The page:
Thursday, July 31, 2008
Thursday, July 24, 2008
Wednesday, July 23, 2008
The job of the zookeeper is much more than feeding and cleaning up after animals. Today’s keepers engage the animals in their own care, using training and enrichment to give animals the opportunity to act like their wild selves. Keepers must keep close watch over the animals in their care in order to detect any signs of illness, which animals instinctually hide to avoid predation. Keepers also contribute to the overall body of knowledge about animals by participating in behavioral research, and many are active in international conservation efforts.
If you think a career as a zookeeper may be right for you, take a look at our zoo careers webpage and our keeper FAQ to learn more about the day-to-day realities of the job and what it takes to advance in this career path.
If you’re at the zoo this week, be sure to say hi to the keepers and wish them a happy National Zoo Keeper Week! There are scheduled keeper talks throughout the day every day. And don’t be afraid to ask questions when you see a keeper out and about around the zoo—that’s often the best way to hear insider stories about the animals or to get great tips on how and when to best view them.
Friday, July 18, 2008
After consulting with urologist Dr. Joseph Marquez from Seattle's The Polyclinic, the zoo's animal health experts decided to use a procedure that, though used often on humans, is uncommon on zoo animals.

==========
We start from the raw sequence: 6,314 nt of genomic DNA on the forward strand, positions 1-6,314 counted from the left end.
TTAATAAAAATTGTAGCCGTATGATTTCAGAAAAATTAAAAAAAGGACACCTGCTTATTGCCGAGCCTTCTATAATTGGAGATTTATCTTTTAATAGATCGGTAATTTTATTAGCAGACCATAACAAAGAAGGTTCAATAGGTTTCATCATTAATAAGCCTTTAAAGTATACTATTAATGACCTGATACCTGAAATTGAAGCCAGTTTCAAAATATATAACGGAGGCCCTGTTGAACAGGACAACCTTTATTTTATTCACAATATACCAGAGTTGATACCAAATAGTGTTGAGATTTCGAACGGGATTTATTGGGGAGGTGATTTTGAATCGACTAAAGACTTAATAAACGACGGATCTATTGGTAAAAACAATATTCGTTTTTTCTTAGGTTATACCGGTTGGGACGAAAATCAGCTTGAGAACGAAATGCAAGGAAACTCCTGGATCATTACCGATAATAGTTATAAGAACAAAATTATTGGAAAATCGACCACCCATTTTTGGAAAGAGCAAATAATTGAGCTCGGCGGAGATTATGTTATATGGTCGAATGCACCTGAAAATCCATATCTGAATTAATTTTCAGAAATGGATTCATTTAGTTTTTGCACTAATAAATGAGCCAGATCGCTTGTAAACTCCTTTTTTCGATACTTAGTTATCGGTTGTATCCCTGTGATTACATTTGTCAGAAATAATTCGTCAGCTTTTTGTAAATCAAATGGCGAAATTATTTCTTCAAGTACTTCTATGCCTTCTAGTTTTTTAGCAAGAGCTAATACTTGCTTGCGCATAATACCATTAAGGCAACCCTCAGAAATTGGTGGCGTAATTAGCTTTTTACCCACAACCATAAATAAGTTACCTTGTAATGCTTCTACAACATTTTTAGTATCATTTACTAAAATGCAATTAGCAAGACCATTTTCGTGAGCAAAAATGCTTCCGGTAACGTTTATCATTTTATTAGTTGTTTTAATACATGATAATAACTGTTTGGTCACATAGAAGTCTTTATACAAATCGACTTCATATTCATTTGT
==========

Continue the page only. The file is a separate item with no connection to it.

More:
The 15-year-old monkey, named Fiona, was treated with a high-tech procedure that blasts kidney stones to passable pieces by repeated exposure to sound waves. Using a lithotripsy machine, generously supplied by NextMed, to send the sound waves, the team was able to break down Fiona's kidney stones into hundreds of small pieces that could then pass through her urinary tract.
Fiona is recovering well now at the zoo's award-winning African Savanna exhibit. After just one day, she was feeling much better than she had in the weeks leading up to the procedure, according to her vets.
Photo of procedure by Ric Brewer.
Thursday, July 17, 2008
Children from around the city sporting penguin hats and bearing plastic shovels joined Seattle Mayor Greg Nickels, King County Executive Ron Sims, and other elected officials today in scooping the first piles of dirt for a new home for penguins.
A new colony of Humboldt penguins will return to the zoo when the state-of-the-art exhibit opens in summer 2009. The new exhibit will tell a powerful story about conservation globally while making an impact on resource conservation locally. We'll save 3 million gallons of water a year and with a new filtration system and permeable concrete, there will be no polluted pool water or storm water run-off rushing down to Puget Sound to make a mess of things. That's good for the water and good for the fish!
Take a peek at the construction site next time you are at the zoo to see how things are coming along.
And if you want to be a part of the penguins' new home, go to www.zoo.org/penguins to find out how to get your name engraved in the exhibit!